Though they picked up a few losses on Day 2, they never stopped leading the standings. In the Top 4, their task was a daunting one. First, they had to defeat Oliver Tiu, once Rookie of the Year and a Top 4 Worlds competitor, Oliver Tomajko, last year's US national champion, and Noah Walker, who has four GP Top 8s, the most recent in the Seattle Legacy GP.

Not to be stopped, McLaughlin, Harabas, and Siow defeated them and moved on to the finals – where they had to face Brad Nelson, Seth Manfield, and Brian Braun-Duin, two former World Champions and one of the most accomplished players in Standard.

McLaughlin defeated Nelson long before the other two matches were over, then watched as Harabas navigated his Modern games against Manfield. But before he could finish, Siow locked up the Legacy match against Braun-Duin, securing their team the two wins they needed to become the GP Toronto champions. Congratulations to Morgan McLaughlin, Chris Harabas, and Lucas Siow!

Day 2 Archetypes

With the introduction of Dominaria just a few weeks behind us, the set is still rippling the Constructed pond, from Standard to Modern to even Legacy. Below is a breakdown, by format, of the deck archetypes that made Day 2 in Toronto.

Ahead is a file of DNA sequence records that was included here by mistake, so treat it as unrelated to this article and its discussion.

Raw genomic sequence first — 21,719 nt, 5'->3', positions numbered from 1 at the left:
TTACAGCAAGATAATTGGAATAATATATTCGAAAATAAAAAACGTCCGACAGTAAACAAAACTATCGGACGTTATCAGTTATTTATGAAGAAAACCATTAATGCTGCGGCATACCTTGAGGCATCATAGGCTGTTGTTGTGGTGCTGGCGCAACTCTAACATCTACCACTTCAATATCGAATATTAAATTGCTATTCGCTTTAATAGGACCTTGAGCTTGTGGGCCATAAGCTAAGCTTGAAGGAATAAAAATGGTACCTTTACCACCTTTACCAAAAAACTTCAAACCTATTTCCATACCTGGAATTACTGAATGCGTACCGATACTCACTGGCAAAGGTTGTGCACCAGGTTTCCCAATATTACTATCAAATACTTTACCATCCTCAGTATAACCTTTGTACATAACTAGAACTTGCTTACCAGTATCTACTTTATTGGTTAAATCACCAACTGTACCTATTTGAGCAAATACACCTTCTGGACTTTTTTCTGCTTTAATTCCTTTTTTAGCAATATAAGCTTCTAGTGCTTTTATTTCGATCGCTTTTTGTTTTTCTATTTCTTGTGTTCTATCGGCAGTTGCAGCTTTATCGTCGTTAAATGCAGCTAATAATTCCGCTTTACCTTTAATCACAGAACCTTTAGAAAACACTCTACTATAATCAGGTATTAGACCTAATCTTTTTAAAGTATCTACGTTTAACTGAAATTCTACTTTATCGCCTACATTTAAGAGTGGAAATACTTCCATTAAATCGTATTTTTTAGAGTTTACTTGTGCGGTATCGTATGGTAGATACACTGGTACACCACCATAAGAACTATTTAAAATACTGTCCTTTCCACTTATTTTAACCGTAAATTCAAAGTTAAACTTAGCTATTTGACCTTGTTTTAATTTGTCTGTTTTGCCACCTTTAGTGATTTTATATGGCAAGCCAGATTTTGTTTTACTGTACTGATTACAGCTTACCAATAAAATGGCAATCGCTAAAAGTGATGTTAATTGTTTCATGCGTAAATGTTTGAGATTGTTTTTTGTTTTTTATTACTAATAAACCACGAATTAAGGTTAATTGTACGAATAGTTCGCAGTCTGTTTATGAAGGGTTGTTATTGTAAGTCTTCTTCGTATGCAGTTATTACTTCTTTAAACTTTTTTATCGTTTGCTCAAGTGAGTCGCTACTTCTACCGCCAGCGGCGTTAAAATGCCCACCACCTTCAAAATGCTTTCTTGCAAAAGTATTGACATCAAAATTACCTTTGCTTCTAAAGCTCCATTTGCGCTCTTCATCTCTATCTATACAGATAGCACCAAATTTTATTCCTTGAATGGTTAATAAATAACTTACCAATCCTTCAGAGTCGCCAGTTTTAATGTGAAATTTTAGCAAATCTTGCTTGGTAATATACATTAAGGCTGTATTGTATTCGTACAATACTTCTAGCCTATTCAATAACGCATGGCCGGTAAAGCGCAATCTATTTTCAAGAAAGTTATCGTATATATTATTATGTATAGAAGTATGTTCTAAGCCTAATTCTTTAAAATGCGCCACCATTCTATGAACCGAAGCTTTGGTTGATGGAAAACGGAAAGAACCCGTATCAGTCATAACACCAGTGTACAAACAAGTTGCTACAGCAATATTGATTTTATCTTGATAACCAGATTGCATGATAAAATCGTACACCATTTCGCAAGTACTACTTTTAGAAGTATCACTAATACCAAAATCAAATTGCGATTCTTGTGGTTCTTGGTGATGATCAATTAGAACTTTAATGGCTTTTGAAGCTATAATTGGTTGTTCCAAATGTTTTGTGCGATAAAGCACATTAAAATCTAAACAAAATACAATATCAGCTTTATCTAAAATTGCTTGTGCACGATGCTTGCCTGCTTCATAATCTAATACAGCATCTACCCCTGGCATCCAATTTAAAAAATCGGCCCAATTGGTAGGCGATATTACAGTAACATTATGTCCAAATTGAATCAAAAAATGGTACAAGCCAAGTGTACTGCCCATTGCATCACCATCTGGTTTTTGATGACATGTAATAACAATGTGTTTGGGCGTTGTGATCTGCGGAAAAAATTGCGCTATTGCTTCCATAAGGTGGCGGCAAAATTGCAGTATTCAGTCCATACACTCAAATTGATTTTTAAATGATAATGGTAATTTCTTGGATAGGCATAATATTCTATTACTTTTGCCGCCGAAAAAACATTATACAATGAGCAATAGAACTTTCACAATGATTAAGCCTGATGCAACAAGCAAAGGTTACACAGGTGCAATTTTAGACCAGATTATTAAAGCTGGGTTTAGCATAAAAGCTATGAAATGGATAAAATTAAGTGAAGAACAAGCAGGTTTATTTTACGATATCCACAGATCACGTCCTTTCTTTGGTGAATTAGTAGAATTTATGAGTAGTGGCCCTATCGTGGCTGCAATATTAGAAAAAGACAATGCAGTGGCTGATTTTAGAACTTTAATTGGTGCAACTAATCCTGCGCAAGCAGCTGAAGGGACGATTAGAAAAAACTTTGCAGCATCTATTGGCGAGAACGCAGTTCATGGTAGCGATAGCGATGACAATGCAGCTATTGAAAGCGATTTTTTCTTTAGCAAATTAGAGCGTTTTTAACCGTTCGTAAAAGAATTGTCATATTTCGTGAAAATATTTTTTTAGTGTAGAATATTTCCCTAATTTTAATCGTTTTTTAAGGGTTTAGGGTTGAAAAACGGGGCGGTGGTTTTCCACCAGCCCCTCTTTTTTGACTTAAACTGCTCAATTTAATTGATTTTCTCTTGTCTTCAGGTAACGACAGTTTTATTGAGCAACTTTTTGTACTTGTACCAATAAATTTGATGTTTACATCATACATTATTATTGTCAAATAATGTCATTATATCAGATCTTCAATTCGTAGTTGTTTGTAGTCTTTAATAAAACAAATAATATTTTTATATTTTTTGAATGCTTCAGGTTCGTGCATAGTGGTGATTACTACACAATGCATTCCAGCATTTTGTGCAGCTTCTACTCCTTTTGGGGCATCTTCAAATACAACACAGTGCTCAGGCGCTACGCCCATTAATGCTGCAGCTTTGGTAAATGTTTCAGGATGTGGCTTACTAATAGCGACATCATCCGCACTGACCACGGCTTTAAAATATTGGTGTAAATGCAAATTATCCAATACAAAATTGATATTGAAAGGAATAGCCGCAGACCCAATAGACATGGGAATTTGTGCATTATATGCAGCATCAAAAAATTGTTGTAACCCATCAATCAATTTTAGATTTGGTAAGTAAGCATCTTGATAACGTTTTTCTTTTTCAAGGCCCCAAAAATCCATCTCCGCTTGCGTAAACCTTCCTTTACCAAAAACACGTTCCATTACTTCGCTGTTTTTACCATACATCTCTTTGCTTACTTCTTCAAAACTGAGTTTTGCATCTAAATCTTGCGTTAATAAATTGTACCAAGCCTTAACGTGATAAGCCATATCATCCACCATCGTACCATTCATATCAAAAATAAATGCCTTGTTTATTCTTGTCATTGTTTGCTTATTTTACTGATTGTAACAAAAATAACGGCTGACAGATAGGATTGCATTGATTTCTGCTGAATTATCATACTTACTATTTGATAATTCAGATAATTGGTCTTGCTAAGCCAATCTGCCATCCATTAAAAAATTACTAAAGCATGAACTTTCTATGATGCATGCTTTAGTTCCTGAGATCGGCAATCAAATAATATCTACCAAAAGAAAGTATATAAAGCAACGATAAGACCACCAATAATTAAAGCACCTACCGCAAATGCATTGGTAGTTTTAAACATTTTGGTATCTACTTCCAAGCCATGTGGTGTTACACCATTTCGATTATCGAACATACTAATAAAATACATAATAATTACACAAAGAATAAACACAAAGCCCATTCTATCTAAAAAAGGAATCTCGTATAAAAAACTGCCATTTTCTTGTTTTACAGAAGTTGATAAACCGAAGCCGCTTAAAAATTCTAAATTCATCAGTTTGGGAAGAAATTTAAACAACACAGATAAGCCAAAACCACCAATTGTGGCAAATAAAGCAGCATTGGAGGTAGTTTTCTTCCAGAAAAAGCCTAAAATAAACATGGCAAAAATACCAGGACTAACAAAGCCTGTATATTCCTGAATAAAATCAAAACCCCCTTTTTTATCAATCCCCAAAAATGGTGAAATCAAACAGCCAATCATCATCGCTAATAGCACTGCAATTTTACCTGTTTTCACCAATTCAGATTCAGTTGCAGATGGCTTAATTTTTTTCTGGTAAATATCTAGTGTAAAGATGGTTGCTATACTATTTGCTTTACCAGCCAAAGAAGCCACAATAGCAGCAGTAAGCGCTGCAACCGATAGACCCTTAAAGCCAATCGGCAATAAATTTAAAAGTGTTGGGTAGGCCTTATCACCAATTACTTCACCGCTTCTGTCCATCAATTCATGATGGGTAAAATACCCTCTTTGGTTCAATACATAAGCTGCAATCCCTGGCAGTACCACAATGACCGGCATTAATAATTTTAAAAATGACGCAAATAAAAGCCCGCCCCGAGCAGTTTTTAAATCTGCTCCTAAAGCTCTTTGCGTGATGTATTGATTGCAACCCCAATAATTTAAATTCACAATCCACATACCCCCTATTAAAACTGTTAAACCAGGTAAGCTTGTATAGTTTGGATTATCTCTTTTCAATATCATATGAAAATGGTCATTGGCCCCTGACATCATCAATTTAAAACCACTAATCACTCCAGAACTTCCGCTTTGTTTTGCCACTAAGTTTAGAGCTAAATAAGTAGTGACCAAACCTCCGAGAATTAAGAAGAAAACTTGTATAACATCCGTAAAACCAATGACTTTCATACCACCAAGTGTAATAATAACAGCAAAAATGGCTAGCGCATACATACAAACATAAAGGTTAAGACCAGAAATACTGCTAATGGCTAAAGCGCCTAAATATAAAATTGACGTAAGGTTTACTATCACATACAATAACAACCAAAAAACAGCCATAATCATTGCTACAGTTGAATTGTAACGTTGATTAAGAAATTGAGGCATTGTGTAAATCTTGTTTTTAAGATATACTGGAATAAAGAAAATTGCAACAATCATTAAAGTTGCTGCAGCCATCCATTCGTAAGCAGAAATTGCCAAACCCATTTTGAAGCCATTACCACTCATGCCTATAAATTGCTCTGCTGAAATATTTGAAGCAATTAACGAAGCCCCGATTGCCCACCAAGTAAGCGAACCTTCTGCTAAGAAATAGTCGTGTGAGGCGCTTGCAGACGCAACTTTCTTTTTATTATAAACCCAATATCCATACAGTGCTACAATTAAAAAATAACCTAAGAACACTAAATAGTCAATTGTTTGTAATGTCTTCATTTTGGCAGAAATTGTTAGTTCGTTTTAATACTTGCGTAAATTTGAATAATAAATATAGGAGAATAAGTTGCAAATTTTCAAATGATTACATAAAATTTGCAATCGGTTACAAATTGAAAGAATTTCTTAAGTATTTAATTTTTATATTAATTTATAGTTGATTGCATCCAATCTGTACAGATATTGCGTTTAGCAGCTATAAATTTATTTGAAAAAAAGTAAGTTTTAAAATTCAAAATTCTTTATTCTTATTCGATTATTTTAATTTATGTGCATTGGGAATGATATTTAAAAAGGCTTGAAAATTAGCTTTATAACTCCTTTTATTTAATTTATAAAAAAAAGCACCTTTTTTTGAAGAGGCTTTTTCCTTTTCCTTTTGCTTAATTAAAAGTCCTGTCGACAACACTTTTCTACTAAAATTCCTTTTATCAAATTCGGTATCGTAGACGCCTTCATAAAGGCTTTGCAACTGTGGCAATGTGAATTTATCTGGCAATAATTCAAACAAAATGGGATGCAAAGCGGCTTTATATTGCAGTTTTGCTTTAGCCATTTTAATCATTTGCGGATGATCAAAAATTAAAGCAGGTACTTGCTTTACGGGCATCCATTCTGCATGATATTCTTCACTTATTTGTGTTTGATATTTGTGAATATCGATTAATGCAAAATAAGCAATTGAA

Standard  
Black-Red Vehicles 15
White-Black Vehicles 7
Black-Green Constrictor 7
Mono-Red Aggro 7
Mono-Green Stompy 3
White-Blue Control 3
Blue-Black Midrange 2
Other 7

After last weekend's GP Birmingham results, it's no surprise that Black-Red Vehicles was a popular (and successful) Standard choice in Toronto. Black-Green Constrictor, which looked as though it might be usurped by Mono-Green Stompy, with hallmarks Steel Leaf Champion and Ghalta, Primal Hunger, appears to be holding its own in Standard, and while Black-Red Vehicles has made tracks into the popularity of Mono-Red Aggro, that deck, too, is still a key player.In Standard, “other” included flavors of control like Grixis, Jeskai, and White-Blue Cycling, as well as a copy each of White-Blue God-Pharaoh's Gift, White-Blue Historic, Mono-Black, and Red-White Midrange.